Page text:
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Novel approaches for analysing gut microbes and dietary polyphenols: challenges and opportunities

Robèr A Kemperman, Selin Bolca UGent, Laure C Roger and Elaine E Vaughan (2010) MICROBIOLOGY-SGM. 156(11). p.3224-3231
abstract
Polyphenols, ubiquitously present in the food we consume, may modify the gut microbial composition and/or activity, and moreover, may be converted by the colonic microbiota to bioactive compounds that influence host health. The polyphenol content of fruit and vegetables and derived products is implicated in some of the health benefits bestowed on eating fruit and vegetables. Elucidating the mechanisms behind polyphenol metabolism is an important step in understanding their health effects. Yet, this is no trivial assignment due to the diversity encountered in both polyphenols and the gut microbial composition, which is further confounded by the interactions with the host. Only a limited number of studies have investigated the impact of dietary polyphenols on the complex human gut microbiota and these were mainly focused on single polyphenol molecules and selected bacterial populations. Our knowledge of gut microbial genes and pathways for polyphenol bioconversion and interactions is poor. Application of specific in vitro or in vivo models mimicking the human gut environment is required to analyse these diverse interactions. A particular benefit can now be gained from next-generation analytical tools such as metagenomics and metatranscriptomics allowing a wider, more holistic approach to the analysis of polyphenol metabolism. Understanding the polyphenol gut microbiota interactions and gut microbial bioconversion capacity will facilitate studies on bioavailability of polyphenols in the host, provide more insight into the health effects of polyphenols and potentially open avenues for modulation of polyphenol bioactivity for host health.
Please use this url to cite or link to this publication:
author
organization
year
type
journalArticle (review)
publication status
published
subject
keyword
IN-VITRO, METABOLISM, RED WINE, F344 RATS, HUMAN HEALTH, EPIGALLOCATECHIN GALLATE, EUBACTERIUM-RAMULUS, MICROFLORA, EXPRESSION, BACTERIA
journal title
MICROBIOLOGY-SGM
Microbiology-(UK)
volume
156
issue
11
pages
3224 - 3231
Web of Science type
Review
Web of Science id
000284660400004
JCR category
MICROBIOLOGY
JCR impact factor
2.957 (2010)
JCR rank
39/103 (2010)
JCR quartile
2 (2010)
ISSN
1350-0872
DOI
10.1099/mic.0.042127-0
language
English
UGent publication?
yes
classification
A1
copyright statement
I have transferred the copyright for this publication to the publisher
id
1106381
handle
http://hdl.handle.net/1854/LU-1106381
date created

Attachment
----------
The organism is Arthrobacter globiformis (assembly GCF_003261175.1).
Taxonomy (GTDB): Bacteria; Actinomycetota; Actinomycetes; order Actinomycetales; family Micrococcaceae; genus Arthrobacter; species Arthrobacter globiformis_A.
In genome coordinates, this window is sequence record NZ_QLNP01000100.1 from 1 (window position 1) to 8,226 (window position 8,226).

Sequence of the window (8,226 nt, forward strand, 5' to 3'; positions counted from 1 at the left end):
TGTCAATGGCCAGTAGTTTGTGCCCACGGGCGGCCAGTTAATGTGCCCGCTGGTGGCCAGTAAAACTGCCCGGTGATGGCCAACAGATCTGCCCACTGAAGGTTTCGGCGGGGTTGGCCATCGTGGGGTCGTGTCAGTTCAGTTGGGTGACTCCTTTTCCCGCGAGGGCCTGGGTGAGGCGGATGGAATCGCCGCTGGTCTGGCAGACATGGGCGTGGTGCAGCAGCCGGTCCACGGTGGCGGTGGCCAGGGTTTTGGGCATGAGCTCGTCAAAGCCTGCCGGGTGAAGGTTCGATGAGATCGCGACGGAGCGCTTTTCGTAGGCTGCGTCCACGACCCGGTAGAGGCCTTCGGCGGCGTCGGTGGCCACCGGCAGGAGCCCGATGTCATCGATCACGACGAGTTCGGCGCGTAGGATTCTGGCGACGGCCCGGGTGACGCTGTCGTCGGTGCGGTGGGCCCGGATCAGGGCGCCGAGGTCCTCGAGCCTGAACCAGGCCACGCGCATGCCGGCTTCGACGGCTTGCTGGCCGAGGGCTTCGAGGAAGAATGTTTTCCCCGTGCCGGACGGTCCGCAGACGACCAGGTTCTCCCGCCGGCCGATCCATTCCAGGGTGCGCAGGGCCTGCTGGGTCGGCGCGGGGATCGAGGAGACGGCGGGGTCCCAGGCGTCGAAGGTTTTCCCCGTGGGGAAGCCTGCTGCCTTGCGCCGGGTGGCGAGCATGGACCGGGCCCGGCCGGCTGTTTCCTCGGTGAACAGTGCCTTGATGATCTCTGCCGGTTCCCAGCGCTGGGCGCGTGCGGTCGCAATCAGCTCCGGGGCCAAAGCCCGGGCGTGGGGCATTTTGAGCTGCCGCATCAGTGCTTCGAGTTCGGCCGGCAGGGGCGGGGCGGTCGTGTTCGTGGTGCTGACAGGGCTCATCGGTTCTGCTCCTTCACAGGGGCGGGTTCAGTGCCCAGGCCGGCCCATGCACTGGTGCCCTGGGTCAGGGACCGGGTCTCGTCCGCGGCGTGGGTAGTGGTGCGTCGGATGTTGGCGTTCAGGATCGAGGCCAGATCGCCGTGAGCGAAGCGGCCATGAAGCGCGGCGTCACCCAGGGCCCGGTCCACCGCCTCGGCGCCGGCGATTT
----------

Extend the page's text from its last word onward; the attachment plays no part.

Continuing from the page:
2011-01-20 16:12:19
date last changed
2016-12-19 15:46:30
@article{1106381,
  abstract     = {Polyphenols, ubiquitously present in the food we consume, may modify the gut microbial composition and/or activity, and moreover, may be converted by the colonic microbiota to bioactive compounds that influence host health. The polyphenol content of fruit and vegetables and derived products is implicated in some of the health benefits bestowed on eating fruit and vegetables. Elucidating the mechanisms behind polyphenol metabolism is an important step in understanding their health effects. Yet, this is no trivial assignment due to the diversity encountered in both polyphenols and the gut microbial composition, which is further confounded by the interactions with the host. Only a limited number of studies have investigated the impact of dietary polyphenols on the complex human gut microbiota and these were mainly focused on single polyphenol molecules and selected bacterial populations. Our knowledge of gut microbial genes and pathways for polyphenol bioconversion and interactions is poor. Application of specific in vitro or in vivo models mimicking the human gut environment is required to analyse these diverse interactions. A particular benefit can now be gained from next-generation analytical tools such as metagenomics and metatranscriptomics allowing a wider, more holistic approach to the analysis of polyphenol metabolism. Understanding the polyphenol gut microbiota interactions and gut microbial bioconversion capacity will facilitate studies on bioavailability of polyphenols in the host, provide more insight into the health effects of polyphenols and potentially open avenues for modulation of polyphenol bioactivity for host health.},
  author       = {Kemperman, Rob{\`e}r A and Bolca, Selin and Roger, Laure C and Vaughan, Elaine E},
  issn         = {1350-0872},
  journal      = {MICROBIOLOGY-SGM},
  keyword      = {IN-VITRO,METABOLISM,RED WINE,F344 RATS,HUMAN HEALTH,EPIGALLOCATECHIN GALLATE,EUBACTERIUM-RAMULUS,MICROFLORA,EXPRESSION,BACTERIA},
  language     = {eng},
  number       = {11},
  pages        = {3224--3231},
  title        = {Novel approaches for analysing gut microbes and dietary polyphenols: challenges and opportunities},
  url          = {http://dx.doi.org/10.1099/mic.0.042127-0},
  volume       = {156},
  year         = {2010},
}

Chicago
Kemperman, Robèr A, Selin Bolca, Laure C Roger, and Elaine E Vaughan. 2010. “Novel Approaches for Analysing Gut Microbes and Dietary Polyphenols: Challenges and Opportunities.” Microbiology-sgm 156 (11): 3224–3231.
APA
Kemperman, Robèr A, Bolca, S., Roger, L. C., & Vaughan, E. E. (2010). Novel approaches for analysing gut microbes and dietary polyphenols: challenges and opportunities. MICROBIOLOGY-SGM, 156(11), 3224–3231.
Vancouver
1.
Kemperman RA, Bolca S, Roger LC, Vaughan EE. Novel approaches for analysing gut microbes and dietary polyphenols: challenges and opportunities. MICROBIOLOGY-SGM. 2010;156(11):3224–31.
MLA
Kemperman, Robèr A, Selin Bolca, Laure C Roger, et al. “Novel Approaches for Analysing Gut Microbes and Dietary Polyphenols: Challenges and Opportunities.” MICROBIOLOGY-SGM 156.11 (2010): 3224–3231. Print.